First Capital Escrow’s Manager and Senior Certified Escrow Officer, Hilary Jackson, will be taking on the branch manager position at Glen Oaks Escrow’s Encinitas location bringing with her over 30 years of experience. Joining her are Escrow Officers Kris Cummings and Therese Cook.
Glen Oaks Escrow has received numerous accolades and awards, including recognition as one of the Best Places to Work in 2014 and 2015.
“I’m excited to start a new chapter with such a forward-thinking company,”
said Jackson. “It will enable me to serve my clients at the highest level with GOE’s state-of-the-art systems and proactive preparation to meet CFPB compliance regulations.”
Oceanside Town & Country
Shopping Center Sold for $15.7 Million
The Florida-based Sterling Organization has purchased the 87,740-square-foot Oceanside Town & Country Shopping Center for $15.7 million. Prudential Real Estate Investors and Kimco Realty Corp. were the sellers.
The shopping center is anchored by a Smart & Final Extra! grocery store. Other retailers at the center include Starbucks, T-Mobile, West Marine, The UPS Store and Avis. The property is located at the interchange of the Interstate 5/San Diego Freeway and Oceanside Boulevard.
Cushman & Wakefield was the broker.
Scripps Research Partners with 2
German Firms on Stem Cell Work
Researchers at The Scripps Research Institute and two German institutes, the Center for Integrated Psychiatry Kiel and the Fraunhofer Institute for Molecular Biology and Applied Ecology, have announced a partnership to advance the quality control of human stem cells.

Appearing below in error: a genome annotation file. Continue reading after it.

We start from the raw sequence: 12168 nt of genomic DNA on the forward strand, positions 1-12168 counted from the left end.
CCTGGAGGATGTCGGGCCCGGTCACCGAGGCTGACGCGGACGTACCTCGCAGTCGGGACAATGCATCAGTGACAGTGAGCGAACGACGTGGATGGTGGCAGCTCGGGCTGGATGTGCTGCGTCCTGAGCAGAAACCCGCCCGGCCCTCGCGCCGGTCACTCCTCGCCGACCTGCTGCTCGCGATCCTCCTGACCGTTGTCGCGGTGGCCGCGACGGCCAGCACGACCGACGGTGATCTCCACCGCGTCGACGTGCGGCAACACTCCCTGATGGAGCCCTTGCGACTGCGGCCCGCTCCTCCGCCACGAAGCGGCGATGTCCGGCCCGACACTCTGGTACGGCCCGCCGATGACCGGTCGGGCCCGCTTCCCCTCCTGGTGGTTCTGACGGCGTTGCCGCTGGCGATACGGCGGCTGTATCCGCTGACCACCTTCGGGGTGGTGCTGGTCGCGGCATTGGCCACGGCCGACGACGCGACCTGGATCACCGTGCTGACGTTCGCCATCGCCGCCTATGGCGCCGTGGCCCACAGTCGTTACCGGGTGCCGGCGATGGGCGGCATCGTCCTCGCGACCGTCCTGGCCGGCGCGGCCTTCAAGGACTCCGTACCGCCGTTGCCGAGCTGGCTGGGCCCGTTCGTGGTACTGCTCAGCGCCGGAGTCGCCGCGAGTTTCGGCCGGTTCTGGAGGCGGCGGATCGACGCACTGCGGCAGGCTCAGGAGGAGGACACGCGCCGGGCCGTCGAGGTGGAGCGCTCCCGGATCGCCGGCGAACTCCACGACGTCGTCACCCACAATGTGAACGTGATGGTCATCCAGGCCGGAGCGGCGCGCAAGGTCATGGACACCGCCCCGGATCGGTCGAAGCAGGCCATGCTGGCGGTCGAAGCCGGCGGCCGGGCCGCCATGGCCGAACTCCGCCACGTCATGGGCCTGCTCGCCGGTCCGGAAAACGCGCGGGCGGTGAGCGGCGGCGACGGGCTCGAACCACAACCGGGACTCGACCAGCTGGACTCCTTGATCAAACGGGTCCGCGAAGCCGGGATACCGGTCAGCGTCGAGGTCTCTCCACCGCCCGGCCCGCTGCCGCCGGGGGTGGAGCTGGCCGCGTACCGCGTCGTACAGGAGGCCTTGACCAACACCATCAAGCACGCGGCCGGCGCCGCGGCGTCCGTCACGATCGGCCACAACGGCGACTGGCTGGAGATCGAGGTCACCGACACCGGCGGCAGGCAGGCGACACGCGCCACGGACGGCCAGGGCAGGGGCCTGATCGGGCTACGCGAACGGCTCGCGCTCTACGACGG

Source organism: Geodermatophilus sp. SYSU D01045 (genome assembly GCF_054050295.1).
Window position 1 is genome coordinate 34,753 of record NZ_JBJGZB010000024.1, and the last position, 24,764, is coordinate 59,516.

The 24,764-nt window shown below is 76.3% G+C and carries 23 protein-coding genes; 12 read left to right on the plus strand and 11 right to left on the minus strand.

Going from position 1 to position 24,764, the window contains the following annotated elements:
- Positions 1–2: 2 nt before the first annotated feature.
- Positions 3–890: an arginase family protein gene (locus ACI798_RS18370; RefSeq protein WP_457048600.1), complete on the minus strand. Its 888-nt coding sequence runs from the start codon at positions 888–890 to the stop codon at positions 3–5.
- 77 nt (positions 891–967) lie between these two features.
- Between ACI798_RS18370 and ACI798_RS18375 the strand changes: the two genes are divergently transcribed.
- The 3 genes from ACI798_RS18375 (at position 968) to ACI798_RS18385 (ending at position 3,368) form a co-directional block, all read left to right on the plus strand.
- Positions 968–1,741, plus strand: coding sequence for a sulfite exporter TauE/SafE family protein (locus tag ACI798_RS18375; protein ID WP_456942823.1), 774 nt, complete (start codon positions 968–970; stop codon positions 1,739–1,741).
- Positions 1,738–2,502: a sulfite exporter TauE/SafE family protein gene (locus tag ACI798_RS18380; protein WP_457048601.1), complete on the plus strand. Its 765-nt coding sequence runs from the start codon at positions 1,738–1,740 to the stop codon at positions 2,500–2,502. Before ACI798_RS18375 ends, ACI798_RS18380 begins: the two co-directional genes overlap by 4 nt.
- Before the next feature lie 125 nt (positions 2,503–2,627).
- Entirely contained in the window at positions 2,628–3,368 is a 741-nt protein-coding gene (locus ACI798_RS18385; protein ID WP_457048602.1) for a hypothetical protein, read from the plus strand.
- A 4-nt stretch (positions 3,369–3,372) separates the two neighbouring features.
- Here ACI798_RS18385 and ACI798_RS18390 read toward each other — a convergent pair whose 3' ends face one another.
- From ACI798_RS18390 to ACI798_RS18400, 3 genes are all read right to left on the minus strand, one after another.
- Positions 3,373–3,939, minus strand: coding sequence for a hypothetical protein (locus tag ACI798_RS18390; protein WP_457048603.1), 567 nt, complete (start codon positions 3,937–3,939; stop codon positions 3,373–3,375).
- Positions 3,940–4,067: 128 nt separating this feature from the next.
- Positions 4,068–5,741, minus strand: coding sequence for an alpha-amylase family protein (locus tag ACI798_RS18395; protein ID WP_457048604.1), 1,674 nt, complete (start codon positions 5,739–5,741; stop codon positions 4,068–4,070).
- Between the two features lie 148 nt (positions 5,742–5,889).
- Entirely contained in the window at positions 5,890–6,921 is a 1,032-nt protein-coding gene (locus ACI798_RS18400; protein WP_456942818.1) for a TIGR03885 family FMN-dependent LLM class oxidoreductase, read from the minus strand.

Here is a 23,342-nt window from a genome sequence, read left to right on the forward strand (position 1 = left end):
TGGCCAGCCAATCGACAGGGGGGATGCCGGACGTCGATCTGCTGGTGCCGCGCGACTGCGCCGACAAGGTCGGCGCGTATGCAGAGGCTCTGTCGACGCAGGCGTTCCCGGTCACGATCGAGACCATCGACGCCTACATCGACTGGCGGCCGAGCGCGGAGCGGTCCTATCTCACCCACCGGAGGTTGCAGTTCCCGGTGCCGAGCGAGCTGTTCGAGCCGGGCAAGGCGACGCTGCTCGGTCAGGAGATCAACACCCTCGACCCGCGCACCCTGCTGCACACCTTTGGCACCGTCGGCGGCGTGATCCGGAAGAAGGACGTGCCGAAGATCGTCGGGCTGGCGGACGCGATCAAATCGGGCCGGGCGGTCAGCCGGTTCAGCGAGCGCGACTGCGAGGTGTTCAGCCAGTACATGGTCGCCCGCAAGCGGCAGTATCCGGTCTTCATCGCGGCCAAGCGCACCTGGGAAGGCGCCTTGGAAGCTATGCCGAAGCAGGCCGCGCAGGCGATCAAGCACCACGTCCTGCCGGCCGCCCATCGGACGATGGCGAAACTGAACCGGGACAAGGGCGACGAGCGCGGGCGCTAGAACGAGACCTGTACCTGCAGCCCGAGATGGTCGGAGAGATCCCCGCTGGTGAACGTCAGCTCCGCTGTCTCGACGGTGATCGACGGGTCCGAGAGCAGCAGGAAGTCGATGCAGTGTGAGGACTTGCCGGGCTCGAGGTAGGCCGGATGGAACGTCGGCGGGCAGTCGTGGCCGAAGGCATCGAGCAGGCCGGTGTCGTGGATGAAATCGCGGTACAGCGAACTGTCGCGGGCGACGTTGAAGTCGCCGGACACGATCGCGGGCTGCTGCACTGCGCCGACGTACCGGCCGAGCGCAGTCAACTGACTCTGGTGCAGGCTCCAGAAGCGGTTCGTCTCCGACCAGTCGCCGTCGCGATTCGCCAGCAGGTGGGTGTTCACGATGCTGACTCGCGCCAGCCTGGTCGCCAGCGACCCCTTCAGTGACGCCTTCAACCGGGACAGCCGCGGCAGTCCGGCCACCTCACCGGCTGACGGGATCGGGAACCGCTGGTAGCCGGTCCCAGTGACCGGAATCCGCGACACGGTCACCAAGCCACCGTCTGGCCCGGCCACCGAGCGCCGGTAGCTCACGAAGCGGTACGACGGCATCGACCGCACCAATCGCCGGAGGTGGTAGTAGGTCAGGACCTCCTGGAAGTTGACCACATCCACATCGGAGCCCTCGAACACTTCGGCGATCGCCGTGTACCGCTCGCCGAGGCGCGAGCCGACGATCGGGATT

Scientists now routinely create “induced pluripotent stem cells,” called iPSCs, which have enormous potential for regenerative medicine, research, and development of new therapeutic agents. To assure that high quality iPSCs are available for research and clinical use, the collaborators are developing rigorous new genomics-based methods to analyze the cells.
“Quality control is our major goal,” said Professor Jeanne Loring of TSRI. “We must ensure that the neurons and other cells derived from iPSCs for clinical use and drug discovery are the ideal cell type for the application. As an analogy, imagine the development of a classical drug treatment. The pills that are provided to patients must contain the right amount of the right drug. Our work applies the same quality control principles to stem cells.”
Chad Kilgore Named Chef de Cuisine at Kitchen 4140
Chef Kurt Metzger, owner of Kitchen 4140, has appointed Chad Kilgore as chef de cuisine of the farm-to-table restaurant.
Kilgore is an alumnus of the Art Institute of California-San Diego for Culinary Arts, is a founding partner of Cheffin’ Around: A Community of Chefs, and has cheffed at Ruth’s Chris Steak House, The Oceanaire Seafood Room and Fleming’s Steakhouse.
In his new role as Chef de Cuisine, Kilgore’s cooking style will be highlighted at Kitchen 4140’s Harvest of Fall eight-course, autumn-themed dinner event on Oct. 19. He will also put his skills to the test to compete in Eating and Drinking in San Diego’s Cinnamon Roll Challenge and Coffee Showcase on Nov. 21.
Kilgore, a San Diego native, spent his youth in the Central Valley, where exposure to fresh agriculture and livestock gave him an early interest in the culinary arts, as did his mother, who taught all of her sons to cook.
Shannon Foster Appointed
General Manager of Hotel Solamar
Kimpton’s Hotel Solamar has appointed Shannon Foster as general manager. Foster joined the team in June and is responsible for day-to-day hotel operations, guest relations and business development for the 235-room boutique hotel, including event space, the Jsix Restaurant and LOUNGEsix rooftop bar.